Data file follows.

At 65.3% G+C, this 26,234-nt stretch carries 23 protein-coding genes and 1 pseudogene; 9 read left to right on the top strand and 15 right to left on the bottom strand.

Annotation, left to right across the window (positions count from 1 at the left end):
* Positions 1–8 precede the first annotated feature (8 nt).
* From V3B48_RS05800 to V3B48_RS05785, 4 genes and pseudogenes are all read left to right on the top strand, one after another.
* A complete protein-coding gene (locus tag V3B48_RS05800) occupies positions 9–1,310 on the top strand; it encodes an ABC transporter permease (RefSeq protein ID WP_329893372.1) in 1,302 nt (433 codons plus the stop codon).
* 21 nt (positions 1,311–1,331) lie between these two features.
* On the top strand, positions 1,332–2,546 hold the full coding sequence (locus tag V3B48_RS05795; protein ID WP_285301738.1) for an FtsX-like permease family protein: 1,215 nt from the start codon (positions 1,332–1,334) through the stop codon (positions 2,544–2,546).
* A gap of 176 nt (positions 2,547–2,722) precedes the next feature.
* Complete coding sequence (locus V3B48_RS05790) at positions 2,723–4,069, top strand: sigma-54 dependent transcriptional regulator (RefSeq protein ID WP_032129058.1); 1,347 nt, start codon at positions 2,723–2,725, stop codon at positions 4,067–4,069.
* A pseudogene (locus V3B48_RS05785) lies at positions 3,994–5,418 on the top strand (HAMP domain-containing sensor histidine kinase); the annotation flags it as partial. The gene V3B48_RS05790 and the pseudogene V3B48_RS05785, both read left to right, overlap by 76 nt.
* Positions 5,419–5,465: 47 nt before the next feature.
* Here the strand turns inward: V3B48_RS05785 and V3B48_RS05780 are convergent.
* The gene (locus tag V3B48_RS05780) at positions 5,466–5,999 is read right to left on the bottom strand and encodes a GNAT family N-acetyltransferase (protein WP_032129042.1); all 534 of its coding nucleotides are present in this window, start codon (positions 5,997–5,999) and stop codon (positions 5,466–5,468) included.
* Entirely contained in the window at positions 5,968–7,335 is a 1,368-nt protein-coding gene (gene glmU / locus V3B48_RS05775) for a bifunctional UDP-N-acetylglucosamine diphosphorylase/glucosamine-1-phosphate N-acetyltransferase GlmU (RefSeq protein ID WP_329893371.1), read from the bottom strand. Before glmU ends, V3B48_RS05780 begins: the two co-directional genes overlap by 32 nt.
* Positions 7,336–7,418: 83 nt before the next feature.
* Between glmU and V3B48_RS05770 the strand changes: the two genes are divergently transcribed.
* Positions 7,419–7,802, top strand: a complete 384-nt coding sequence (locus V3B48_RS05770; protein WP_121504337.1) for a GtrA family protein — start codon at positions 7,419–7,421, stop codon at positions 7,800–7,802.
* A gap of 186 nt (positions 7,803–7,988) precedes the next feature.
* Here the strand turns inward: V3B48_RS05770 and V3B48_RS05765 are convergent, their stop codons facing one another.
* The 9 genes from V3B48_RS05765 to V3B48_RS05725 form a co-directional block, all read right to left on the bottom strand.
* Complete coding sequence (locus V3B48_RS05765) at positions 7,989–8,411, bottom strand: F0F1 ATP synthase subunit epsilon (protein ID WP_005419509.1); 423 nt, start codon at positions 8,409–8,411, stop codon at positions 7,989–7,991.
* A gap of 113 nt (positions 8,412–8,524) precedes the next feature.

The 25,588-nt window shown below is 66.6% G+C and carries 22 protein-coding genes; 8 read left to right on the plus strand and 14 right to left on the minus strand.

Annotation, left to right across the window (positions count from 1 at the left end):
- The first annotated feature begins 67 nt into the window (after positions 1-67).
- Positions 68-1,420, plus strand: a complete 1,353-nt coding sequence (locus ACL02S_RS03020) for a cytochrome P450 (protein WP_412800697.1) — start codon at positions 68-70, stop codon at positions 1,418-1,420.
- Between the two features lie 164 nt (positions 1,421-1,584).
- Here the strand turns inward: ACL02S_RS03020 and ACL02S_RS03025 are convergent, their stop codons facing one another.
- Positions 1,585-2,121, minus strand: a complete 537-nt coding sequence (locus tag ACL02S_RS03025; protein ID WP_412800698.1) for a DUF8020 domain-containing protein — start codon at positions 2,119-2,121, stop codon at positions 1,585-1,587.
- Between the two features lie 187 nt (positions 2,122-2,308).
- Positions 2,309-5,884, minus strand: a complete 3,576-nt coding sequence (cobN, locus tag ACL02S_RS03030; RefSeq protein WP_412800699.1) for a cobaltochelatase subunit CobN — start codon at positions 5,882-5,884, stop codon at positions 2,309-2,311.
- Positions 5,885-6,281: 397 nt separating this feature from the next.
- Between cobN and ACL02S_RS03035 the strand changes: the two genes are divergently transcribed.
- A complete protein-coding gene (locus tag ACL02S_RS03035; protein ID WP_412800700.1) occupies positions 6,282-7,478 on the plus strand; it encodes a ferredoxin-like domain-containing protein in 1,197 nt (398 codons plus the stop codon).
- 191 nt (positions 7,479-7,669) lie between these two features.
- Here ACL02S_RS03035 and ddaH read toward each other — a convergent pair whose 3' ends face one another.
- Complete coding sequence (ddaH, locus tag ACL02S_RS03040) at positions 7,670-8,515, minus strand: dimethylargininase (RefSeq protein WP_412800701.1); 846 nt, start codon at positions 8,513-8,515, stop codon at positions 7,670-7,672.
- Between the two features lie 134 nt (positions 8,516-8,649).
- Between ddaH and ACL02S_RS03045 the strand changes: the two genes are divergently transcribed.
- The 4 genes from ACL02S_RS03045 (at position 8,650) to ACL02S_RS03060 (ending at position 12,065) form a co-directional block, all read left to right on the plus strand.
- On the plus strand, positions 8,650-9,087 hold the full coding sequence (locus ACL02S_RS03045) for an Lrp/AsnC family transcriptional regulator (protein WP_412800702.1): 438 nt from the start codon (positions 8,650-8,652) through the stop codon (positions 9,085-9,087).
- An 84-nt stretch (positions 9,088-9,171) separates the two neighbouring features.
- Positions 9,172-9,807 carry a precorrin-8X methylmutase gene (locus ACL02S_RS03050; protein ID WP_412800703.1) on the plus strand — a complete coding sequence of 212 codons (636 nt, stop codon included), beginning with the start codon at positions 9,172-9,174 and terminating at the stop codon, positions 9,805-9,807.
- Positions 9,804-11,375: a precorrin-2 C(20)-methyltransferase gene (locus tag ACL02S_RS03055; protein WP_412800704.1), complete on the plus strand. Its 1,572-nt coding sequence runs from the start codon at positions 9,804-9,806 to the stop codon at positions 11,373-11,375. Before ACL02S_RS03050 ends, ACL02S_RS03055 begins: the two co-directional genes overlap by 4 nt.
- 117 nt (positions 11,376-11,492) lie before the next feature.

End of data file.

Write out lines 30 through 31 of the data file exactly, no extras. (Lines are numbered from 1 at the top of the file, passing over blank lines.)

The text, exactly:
- Between the two features lie 187 nt (positions 2,122-2,308).
- Positions 2,309-5,884, minus strand: a complete 3,576-nt coding sequence (cobN, locus tag ACL02S_RS03030; RefSeq protein WP_412800699.1) for a cobaltochelatase subunit CobN — start codon at positions 5,882-5,884, stop codon at positions 2,309-2,311.